For more than a century, the utility price model has remained the same. The more energy consumers use, the more money the utility makes. Wasted energy was pure profit. But now, more than 100 years later, customers are all about saving energy and cutting down on their energy bills. With widespread knowledge of energy efficiency and a large number of green products on the market, the traditional utility is at risk of losing profits.

The idea of changing the utilities' price model has been gaining widespread traction. By 2012, a reported 25 states had already adopted revenue changes for at least one electric or natural gas utility. In total, about 49 natural gas and 24 electric utilities in the United States have opted to participate in decoupling, according to a study by the Natural Resources Defense Council, the American Council for Energy-Efficient Economy and the Regulatory Assistance Project. These numbers have almost doubled since the last study in 2009, when a reported 28 natural gas and 12 electric utilities opted for revenue decoupling.

What is decoupling and why do utilities want it?

In an effort to avoid the risk of profit losses and support energy efficiency initiatives, many utilities have implemented revenue decoupling procedures. Essentially, decoupling removes the link that makes a utility's profits dependent on how much energy it sells. Decreased utility revenue, due to lower energy sales, makes it harder for the company to cover its fixed costs, such as power line maintenance or meter reading. Without its expected funding, a utility could have a difficult time providing the reliable service its customers deserve. For these reasons, it's not likely that a utility would promote programs that help customers save energy.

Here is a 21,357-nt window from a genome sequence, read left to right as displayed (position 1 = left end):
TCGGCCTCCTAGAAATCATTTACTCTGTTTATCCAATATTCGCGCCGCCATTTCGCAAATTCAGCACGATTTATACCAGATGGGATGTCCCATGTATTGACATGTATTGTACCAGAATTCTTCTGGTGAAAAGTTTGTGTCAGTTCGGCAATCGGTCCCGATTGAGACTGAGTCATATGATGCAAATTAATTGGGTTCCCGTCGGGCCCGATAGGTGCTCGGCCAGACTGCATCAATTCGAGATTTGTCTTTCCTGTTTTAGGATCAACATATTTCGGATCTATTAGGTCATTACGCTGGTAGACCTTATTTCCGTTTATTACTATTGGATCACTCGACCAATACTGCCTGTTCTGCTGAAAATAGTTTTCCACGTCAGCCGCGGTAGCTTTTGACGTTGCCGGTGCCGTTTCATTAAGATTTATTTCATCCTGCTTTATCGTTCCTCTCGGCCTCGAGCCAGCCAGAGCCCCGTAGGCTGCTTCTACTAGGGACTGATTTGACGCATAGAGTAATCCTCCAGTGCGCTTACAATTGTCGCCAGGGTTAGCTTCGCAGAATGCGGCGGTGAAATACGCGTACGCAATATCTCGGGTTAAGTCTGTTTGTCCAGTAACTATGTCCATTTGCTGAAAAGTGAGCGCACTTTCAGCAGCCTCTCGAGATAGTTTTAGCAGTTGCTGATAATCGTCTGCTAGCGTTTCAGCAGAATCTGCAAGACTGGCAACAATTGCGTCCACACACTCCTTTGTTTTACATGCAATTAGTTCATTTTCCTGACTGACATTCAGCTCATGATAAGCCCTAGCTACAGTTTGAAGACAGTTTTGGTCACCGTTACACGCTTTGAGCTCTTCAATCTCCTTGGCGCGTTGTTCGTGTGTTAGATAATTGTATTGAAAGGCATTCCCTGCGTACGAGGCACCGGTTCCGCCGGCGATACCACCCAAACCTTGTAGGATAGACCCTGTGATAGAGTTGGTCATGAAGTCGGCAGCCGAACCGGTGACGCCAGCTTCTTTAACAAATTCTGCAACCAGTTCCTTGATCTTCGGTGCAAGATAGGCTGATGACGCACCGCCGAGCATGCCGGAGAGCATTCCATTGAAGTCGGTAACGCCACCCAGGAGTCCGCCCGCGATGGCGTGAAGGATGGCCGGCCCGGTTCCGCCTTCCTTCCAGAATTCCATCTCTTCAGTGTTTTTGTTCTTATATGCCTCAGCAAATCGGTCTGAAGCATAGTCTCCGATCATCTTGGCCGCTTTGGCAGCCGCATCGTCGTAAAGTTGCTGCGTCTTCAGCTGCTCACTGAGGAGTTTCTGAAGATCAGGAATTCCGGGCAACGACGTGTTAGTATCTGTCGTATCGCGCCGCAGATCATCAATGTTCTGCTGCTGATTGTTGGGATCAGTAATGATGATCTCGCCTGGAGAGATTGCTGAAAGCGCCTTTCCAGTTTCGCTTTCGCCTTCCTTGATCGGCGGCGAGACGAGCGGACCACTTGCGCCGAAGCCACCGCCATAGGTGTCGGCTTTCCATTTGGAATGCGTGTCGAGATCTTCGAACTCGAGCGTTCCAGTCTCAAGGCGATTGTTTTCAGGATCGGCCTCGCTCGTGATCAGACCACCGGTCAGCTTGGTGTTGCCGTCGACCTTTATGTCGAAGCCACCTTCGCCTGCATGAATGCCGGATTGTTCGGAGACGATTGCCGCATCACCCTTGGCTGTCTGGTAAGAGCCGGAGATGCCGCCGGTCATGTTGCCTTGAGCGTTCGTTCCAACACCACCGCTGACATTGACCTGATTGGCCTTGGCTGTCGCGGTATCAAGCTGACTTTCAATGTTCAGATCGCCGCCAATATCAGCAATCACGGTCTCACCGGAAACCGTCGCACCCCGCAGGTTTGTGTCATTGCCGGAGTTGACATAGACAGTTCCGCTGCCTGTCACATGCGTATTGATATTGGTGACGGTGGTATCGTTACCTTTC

As more energy efficient appliances and eco-conscious consumers flood the market, many utilities are looking to decouple their profits in favor of a financial cushion. In the most common form of decoupling, utilities that offer energy-efficiency programs are allowed to adjust energy rates to make up for lost revenue. This way, a utility can generate the income it needs to operate regardless of how much energy its customers consume.

The process of decoupling is simple. If customers consume less energy than the local utility's projected revenues, it can raise customers' rates, as approved by the governing public utility commission, to make up for the difference. On the other hand, if customers use more energy than the utility was expecting, they will be reimbursed through a decoupling adjustment mechanism on their next energy bill.

How does this affect deregulated states?

Many states have opted to modify their energy industry through deregulation legislation. Deregulation separates the supply and delivery of energy. Utilities retain the responsibility to transport energy and maintain the infrastructure of power lines and pipes capable of delivering it. However, retail energy suppliers were introduced to the market, competing with local utilities to sell natural gas and electricity to consumers.